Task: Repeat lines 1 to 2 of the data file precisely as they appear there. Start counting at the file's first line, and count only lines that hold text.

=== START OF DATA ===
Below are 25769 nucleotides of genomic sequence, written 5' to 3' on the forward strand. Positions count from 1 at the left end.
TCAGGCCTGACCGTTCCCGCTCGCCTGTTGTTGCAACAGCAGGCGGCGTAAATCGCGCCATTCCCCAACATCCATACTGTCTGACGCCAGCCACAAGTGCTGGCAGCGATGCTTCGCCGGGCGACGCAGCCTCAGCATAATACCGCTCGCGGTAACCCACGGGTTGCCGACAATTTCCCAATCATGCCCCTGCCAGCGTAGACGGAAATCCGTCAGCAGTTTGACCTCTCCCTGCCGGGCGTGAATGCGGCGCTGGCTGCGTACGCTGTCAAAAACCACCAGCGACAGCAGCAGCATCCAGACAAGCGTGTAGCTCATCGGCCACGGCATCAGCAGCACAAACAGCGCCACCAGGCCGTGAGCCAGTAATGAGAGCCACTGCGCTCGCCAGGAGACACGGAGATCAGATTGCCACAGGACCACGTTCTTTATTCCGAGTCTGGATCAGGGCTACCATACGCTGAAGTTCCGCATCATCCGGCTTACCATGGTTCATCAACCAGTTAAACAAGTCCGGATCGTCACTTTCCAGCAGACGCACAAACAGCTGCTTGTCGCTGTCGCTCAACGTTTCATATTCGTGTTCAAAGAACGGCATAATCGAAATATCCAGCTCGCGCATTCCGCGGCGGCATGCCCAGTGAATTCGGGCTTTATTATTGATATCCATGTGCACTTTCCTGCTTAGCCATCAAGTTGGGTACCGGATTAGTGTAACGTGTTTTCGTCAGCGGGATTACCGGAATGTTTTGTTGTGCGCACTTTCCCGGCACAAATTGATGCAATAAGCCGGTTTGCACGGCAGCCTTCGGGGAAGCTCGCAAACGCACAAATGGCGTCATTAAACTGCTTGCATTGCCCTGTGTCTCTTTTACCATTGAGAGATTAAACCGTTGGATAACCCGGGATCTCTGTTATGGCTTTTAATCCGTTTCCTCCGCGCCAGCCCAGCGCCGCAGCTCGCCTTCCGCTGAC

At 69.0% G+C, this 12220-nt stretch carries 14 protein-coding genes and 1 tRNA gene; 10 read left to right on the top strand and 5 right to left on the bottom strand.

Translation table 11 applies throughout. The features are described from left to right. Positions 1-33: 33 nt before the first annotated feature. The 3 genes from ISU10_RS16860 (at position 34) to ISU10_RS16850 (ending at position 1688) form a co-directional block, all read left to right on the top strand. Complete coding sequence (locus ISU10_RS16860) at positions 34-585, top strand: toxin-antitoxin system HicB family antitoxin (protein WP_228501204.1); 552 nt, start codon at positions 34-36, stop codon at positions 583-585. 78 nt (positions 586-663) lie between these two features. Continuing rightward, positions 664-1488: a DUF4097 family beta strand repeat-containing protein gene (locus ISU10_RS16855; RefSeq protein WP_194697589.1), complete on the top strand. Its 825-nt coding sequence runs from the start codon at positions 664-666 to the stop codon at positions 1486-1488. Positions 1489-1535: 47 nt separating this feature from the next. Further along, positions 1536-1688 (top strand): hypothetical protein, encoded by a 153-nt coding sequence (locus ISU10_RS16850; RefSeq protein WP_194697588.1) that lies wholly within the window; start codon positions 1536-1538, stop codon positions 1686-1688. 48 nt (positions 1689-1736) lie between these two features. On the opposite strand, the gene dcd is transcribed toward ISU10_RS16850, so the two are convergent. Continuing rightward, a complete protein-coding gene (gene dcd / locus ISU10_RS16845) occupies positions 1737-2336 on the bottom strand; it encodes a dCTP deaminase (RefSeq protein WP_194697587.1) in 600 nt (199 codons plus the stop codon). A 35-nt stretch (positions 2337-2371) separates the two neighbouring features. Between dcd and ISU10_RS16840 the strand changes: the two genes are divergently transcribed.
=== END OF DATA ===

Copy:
Below are 25769 nucleotides of genomic sequence, written 5' to 3' on the forward strand. Positions count from 1 at the left end.
TCAGGCCTGACCGTTCCCGCTCGCCTGTTGTTGCAACAGCAGGCGGCGTAAATCGCGCCATTCCCCAACATCCATACTGTCTGACGCCAGCCACAAGTGCTGGCAGCGATGCTTCGCCGGGCGACGCAGCCTCAGCATAATACCGCTCGCGGTAACCCACGGGTTGCCGACAATTTCCCAATCATGCCCCTGCCAGCGTAGACGGAAATCCGTCAGCAGTTTGACCTCTCCCTGCCGGGCGTGAATGCGGCGCTGGCTGCGTACGCTGTCAAAAACCACCAGCGACAGCAGCAGCATCCAGACAAGCGTGTAGCTCATCGGCCACGGCATCAGCAGCACAAACAGCGCCACCAGGCCGTGAGCCAGTAATGAGAGCCACTGCGCTCGCCAGGAGACACGGAGATCAGATTGCCACAGGACCACGTTCTTTATTCCGAGTCTGGATCAGGGCTACCATACGCTGAAGTTCCGCATCATCCGGCTTACCATGGTTCATCAACCAGTTAAACAAGTCCGGATCGTCACTTTCCAGCAGACGCACAAACAGCTGCTTGTCGCTGTCGCTCAACGTTTCATATTCGTGTTCAAAGAACGGCATAATCGAAATATCCAGCTCGCGCATTCCGCGGCGGCATGCCCAGTGAATTCGGGCTTTATTATTGATATCCATGTGCACTTTCCTGCTTAGCCATCAAGTTGGGTACCGGATTAGTGTAACGTGTTTTCGTCAGCGGGATTACCGGAATGTTTTGTTGTGCGCACTTTCCCGGCACAAATTGATGCAATAAGCCGGTTTGCACGGCAGCCTTCGGGGAAGCTCGCAAACGCACAAATGGCGTCATTAAACTGCTTGCATTGCCCTGTGTCTCTTTTACCATTGAGAGATTAAACCGTTGGATAACCCGGGATCTCTGTTATGGCTTTTAATCCGTTTCCTCCGCGCCAGCCCAGCGCCGCAGCTCGCCTTCCGCTGAC